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5 DIY Ways To Treat Sunburn

Aside from applying SPF lotion, here's what you can do
by Charlain Austria | May 18, 2016
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Enjoying what's left of summer in a swimming pool? Having your skin torched by the sun at the beach? Well then bud, say hello to sunburn. It's an itchy battle scar that shows you're doing summer right, but at the same time, it could be a very painful thing to deal with.

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You have to treat your sunburned skin right away. “Sunburn may seem like just a temporary situation but it can also cause long-lasting damage to the skin, such as wrinkles or even skin cancer,” says Dr. Robert Friedman, a dermatologist at New York University's Langone Medical Center.

To help you out, here are five easy ways to treat your scorched skin:

1) Take an oatmeal-infused bath

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What to do: Soak in an oatmeal (yes, that oatmeal) bath to help lessen the itchiness of that sunburned skin. Add one cup of cider vinegar to your bath to help balance the pH and promote the healing.

Look for lotions that contain oatmeal, which is particularly soothing,” says Dr. Friedman. For the apple cider, make sure it is well diluted. In 2012, an eight-year-old boy who applied undiluted apple cider on an infected area suffered chemical burns.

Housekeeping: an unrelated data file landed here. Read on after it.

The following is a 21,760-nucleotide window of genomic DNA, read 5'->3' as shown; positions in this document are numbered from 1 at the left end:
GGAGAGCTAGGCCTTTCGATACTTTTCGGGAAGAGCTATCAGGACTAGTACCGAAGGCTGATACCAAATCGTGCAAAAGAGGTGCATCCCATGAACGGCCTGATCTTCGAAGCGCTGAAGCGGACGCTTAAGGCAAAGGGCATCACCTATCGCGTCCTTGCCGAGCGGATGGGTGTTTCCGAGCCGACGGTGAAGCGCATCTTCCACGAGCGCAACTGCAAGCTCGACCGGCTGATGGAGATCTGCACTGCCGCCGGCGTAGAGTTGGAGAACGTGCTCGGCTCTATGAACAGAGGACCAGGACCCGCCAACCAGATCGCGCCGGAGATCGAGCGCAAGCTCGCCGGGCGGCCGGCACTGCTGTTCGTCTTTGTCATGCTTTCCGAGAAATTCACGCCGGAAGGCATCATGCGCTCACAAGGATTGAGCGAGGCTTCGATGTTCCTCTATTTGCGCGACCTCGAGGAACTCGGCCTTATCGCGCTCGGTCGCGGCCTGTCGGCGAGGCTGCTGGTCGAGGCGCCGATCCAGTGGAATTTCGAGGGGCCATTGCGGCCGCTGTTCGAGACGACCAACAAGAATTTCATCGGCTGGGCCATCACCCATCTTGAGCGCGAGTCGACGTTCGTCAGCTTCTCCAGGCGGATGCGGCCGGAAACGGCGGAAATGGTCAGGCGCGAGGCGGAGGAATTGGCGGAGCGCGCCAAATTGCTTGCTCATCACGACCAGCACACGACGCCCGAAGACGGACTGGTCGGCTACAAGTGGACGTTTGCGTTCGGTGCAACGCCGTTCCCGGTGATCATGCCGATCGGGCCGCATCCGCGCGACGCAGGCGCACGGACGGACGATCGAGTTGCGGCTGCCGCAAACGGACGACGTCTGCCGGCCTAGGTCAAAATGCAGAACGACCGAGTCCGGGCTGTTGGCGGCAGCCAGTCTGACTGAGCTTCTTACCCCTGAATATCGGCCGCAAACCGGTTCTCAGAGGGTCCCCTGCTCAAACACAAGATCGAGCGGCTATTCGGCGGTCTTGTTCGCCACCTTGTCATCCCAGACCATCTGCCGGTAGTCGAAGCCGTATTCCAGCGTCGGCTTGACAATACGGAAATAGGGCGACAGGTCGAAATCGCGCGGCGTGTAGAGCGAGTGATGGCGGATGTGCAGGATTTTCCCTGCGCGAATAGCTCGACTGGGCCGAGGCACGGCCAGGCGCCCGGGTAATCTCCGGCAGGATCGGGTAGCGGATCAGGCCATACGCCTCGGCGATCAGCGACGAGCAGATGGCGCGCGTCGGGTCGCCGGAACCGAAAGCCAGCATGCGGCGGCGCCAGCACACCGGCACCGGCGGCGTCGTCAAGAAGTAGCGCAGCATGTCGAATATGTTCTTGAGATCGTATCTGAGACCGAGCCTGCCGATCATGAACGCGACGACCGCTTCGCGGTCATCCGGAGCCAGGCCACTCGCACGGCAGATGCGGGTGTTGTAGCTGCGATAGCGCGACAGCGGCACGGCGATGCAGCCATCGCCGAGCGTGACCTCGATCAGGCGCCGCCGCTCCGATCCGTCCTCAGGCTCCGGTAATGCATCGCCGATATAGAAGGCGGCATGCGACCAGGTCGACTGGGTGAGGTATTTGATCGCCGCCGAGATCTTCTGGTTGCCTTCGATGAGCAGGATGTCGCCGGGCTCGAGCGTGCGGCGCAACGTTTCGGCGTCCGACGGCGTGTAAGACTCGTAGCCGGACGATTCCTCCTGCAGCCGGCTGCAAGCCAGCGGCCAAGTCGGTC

2) Use aloe

What to do: Apply lotions, gel or cream that contain aloe vera to help soothe and moisturize the sunburned part.

Dr. Elizabeth Martin, a dermatologist, recommends keeping the aloe chilled in the refrigerator.

“[This] can be particularly soothing to sunburned skin,” Dr. Martin tells in an interview. Also, avoid aloe products that contain "caine" in its name. “These can irritate the skin or even cause an allergic reaction,” she explains.


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3) Apply cool milk 

What to do: Smear a milk compress with a clean cloth to your skin for a minute or two. It can take the burning sensation down a nick. Repeat the milk compress every hour as needed.

Note: Dairy items can be a big help if you run out of aloe vera or soothing lotions, according to Dr. Mary Lupo, a New Orleans dermatologist. Opinion is divided whether lactic acid helps, but the cooling sensation can definitely help.

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4) Use cucumbers

What to do: Chill your cucumbers, squash it using a blender to create a paste. Apply the cucumber paste to sunburned skin.

Note: Cucumbers are rich in natural botanical compounds that have both antioxidant and analgesic properties, writes dermatology blogger Dr. Cynthia Bailey. Dousing your skin with a solution that has antioxidant and analgesic properties will promote cellular repair and healing.

5) Drink lots of water

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What to do: Drink more than the typical eight to 10 glasses of water.

Note: Dr. Whitney Bowe, a New York-based dermatologist tells, “Bad sunburns cause a process called vasodilation, where your blood vessels dilate and you lose water from your skin very quickly so start sipping water immediately, and keep drinking it to be sure you stay hydrated.”


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